The huge uncertainties facing NHS providers mean Monitor will have to focus less on “the numbers” in trusts’ financial plans and more on their capability to deal with change, the regulator’s chief executive has said.
David Bennett told HSJ that mounting financial pressures on the health service had created a “pressing need” to accelerate major reforms to the way care was delivered, and that Monitor needed to play a significant role in “turbo-charging change”.
The regulator would in future place less emphasis on the long term financial projections of foundation trusts or trusts applying for foundation status, and more on the capabilities of those organisations and their leaders, he said.
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Monitor would also have to be flexible in allowing FTs and aspirant FTs to move to new business models, he added.
Mr Bennett told HSJ: “We are not going to get change happening if Monitor is rigid in the way it looks at business models and says, ‘Where’s your five year track record? Where’s your five year plan?’ No organisations in the [FT] pipeline will be able to change if we require that.”
The drive to shift less-complex acute care out of hospital settings and more-specialist work on to fewer, larger sites had left those running district general hospitals “caught in a pincer movement”, he continued. If they were going to survive, they would have to “reinvent what a district general hospital does”.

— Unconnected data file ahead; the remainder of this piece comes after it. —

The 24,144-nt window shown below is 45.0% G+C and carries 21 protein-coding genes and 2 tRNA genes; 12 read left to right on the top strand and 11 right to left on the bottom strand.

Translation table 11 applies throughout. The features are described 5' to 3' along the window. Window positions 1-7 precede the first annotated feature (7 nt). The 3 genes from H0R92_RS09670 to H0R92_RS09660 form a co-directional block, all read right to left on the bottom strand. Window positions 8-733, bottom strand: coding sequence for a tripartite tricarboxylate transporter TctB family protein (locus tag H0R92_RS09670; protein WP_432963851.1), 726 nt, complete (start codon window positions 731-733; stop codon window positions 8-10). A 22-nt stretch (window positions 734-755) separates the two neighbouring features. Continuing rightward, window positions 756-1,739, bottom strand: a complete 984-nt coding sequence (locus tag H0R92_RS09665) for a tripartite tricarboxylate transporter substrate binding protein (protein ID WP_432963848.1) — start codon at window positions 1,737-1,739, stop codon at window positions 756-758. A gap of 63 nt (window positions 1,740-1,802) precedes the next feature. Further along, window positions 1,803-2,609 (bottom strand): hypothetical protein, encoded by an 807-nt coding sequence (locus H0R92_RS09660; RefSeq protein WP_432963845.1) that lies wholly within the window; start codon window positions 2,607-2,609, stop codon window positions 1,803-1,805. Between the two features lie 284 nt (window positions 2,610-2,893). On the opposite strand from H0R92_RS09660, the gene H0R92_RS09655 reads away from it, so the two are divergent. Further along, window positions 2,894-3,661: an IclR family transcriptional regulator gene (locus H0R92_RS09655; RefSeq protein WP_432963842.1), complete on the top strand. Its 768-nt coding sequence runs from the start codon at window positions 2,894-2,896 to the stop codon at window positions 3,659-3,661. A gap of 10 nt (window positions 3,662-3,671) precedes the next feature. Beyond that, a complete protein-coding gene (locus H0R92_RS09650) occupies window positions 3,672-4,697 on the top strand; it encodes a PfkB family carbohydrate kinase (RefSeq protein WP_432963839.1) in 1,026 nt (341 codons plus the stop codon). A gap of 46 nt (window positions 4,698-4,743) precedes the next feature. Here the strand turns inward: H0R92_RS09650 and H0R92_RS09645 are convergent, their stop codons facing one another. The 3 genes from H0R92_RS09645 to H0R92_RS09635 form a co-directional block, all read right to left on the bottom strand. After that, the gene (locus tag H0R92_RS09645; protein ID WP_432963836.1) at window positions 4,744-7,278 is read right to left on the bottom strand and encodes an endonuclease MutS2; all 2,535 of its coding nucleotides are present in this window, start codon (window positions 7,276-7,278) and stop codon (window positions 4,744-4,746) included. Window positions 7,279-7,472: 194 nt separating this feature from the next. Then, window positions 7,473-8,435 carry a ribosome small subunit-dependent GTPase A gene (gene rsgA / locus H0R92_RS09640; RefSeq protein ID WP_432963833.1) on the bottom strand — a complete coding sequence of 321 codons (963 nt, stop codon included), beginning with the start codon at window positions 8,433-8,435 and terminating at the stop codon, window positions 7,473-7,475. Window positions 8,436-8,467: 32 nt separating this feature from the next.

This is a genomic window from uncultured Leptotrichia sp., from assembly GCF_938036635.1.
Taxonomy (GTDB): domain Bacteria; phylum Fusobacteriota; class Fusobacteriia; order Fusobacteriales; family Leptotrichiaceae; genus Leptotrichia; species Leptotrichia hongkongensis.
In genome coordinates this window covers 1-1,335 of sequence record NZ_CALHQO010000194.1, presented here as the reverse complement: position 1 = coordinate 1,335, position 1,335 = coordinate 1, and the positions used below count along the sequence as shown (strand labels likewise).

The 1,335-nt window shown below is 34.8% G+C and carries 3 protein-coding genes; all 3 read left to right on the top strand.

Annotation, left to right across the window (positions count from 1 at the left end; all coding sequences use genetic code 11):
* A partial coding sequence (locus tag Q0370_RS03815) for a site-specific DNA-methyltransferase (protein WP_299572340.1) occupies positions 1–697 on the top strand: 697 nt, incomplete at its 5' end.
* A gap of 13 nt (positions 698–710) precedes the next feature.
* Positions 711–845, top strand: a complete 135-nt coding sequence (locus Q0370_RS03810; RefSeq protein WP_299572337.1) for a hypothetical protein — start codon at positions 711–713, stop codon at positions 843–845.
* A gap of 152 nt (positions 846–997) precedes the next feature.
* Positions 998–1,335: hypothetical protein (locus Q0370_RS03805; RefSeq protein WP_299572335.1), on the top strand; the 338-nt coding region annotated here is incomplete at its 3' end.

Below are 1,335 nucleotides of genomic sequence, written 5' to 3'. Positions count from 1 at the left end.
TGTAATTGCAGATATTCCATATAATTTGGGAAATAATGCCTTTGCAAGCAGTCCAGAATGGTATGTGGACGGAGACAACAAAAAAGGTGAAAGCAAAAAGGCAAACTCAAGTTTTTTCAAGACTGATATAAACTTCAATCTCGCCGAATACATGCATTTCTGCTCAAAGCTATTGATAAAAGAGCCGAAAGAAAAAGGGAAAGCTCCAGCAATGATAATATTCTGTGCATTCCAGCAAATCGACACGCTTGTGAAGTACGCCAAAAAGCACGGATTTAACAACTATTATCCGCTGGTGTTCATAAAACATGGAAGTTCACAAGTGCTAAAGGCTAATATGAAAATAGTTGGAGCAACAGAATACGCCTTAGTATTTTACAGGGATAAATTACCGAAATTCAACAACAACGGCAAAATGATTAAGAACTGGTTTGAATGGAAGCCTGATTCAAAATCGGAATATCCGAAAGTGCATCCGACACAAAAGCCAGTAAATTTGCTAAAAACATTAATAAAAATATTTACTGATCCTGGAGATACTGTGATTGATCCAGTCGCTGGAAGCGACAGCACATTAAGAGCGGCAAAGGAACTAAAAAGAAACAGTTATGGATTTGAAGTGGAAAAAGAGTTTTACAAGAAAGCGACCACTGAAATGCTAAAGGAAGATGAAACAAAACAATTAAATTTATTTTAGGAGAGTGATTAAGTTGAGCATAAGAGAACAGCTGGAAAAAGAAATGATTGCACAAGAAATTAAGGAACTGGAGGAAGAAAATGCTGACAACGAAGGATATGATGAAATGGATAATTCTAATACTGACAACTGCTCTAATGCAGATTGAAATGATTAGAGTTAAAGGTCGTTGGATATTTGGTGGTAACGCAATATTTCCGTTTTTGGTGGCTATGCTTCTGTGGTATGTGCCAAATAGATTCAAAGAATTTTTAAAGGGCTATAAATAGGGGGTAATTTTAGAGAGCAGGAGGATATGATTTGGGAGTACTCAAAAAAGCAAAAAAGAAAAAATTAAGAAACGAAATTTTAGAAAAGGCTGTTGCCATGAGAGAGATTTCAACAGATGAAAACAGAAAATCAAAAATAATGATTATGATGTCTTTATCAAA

“That’s the sort of change I’m talking about,” he said. “We need organisations, we need [leaders] of those organisations, that are capable of dealing with that sort of change.”
The real test of whether an applicant or existing FT was “up to the job” would be their capability to “make change happen in their organisations” and to “deal with the change going on around them”, said Mr Bennett.
Monitor’s new strategy, published this week, said to assess this it would focus more on organisations’ strengths in areas that “drive long term performance”, including individual leadership, strategic planning and operational performance improvement.
However, Mr Bennett added that this was not about “raising the bar” for would-be FTs, and in exchange for its closer attention to these capabilities, Monitor would reduce its emphasis on “the numbers” in trusts’ long term financial models.
“The notion that you get very hung up about any numbers beyond year three [of a financial plan] I think is getting a bit out of date,” he said.
“For an applicant trust’s ongoing business, it’s changing so much, the uncertainties get so great when you get much further out.”
Monitor has already begun talking to the NHS Trust Development Authority – which is responsible for shepherding the remaining NHS trusts to FT status – about the implications of its planned shift in emphasis.
Monitor’s new strategy also promised to “lower barriers to change” by accepting that “foundation trusts must be able to take measured risks as they shift to new business models”. Not to do so, it explained, could lead to “much greater long run risks for the sector as a whole”. The regulator added that this in turn meant “we must all accept” that some providers may fail.